3. Spofford Juvenile Detention Center
The Spofford Juvenile Detention Center in Hunts Point, The Bronx closed in 2011 after community activists and criminal justice advocates cited its poor living conditions and treatment. Renamed the Bridges Juvenile Detention Center in 1999, the multi-wing complex once held as many as 289 juvenile detainees. The detention center featured several recreational facilities such as basketball and tennis courts and a pool. It also held a state-approved school named the Carter G. Woodson Academy.
When Spofford closed in 2011, the center left everything behind, giving the building the appearance a frozen-in-time appearance. Mattresses, files, deflated basketballs, and a single black sneaker are among the pieces remaining in the abandoned detention center. The building will not stay like this for long, however, as the New York City Economic Development Corporation has plans to turn the formal detention center into a five-acre affordable housing development called “The Peninsula.” In June 2022, Mayor Eric Adams, a former detainee of the center, co-launched the official transformation of the site.
4. Bronx Borough Courthouse
The Old Bronx Borough Courthouse, an official New York City landmark at 878 Brook Street in the South Bronx, was built between 1905 and 1914. The edifice functioned as a home to Supreme, Surrogate’s, and County Courts until the opening of the Bronx County Courthouse in 1934. The Beaux-Arts structure has a grand interior with marble and iron detailing.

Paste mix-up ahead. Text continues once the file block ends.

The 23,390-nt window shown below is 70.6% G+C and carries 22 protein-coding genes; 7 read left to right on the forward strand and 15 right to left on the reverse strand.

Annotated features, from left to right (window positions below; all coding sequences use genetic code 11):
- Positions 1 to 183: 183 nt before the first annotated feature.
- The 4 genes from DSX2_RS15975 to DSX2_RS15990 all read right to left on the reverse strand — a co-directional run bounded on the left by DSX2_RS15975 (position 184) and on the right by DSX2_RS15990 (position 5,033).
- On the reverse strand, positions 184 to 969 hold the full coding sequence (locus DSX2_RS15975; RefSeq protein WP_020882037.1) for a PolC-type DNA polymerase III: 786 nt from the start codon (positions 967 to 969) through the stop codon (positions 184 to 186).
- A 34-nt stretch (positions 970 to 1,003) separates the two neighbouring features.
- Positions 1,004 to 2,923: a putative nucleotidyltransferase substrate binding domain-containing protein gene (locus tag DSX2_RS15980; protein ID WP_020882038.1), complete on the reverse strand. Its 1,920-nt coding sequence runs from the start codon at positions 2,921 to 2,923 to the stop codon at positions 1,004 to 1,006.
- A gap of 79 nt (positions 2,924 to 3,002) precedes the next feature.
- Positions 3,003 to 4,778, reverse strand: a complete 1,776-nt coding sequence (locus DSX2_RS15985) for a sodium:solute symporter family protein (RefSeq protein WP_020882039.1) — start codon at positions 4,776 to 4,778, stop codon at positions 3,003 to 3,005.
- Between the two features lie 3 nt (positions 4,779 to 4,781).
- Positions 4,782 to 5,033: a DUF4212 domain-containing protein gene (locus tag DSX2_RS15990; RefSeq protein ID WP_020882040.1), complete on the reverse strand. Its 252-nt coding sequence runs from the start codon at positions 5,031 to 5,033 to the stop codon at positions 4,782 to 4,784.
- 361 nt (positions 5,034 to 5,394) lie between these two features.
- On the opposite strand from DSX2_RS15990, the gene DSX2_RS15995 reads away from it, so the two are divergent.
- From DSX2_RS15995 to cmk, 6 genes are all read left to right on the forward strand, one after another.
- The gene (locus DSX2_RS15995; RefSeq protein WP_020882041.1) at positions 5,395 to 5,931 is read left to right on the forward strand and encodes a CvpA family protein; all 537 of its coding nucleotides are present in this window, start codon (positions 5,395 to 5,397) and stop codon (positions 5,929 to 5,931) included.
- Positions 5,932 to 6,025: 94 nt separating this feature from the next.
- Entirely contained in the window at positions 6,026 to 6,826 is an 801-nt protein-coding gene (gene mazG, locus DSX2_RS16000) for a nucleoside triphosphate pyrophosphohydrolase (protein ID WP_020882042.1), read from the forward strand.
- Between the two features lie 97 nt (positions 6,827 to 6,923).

The four-story building was shuttered for 37 years before reopening its doors in 2015 for a series of public art programs entitled When You Cut Into the Present the Future Leaks Out put on by artist and activist group No Longer Empty. Three floors of the Old Bronx Borough Courthouse were filled with contemporary art. Twenty-six local artists came together to create works that drew from the history and structure of the borough.
5. Kingsbridge Armory
The Kingsbridge Armory on Kingsbridge Road in The Bronx has been vacant since 1995. The 575,000 square foot building, once used to house the National Guard’s Eighth Coastal Artillery Regiment, has not been used for military purposes in more than 20 years. It has, however, been used for several other purposes, including the filming of the 2006 Will Smith film, I Am Legend.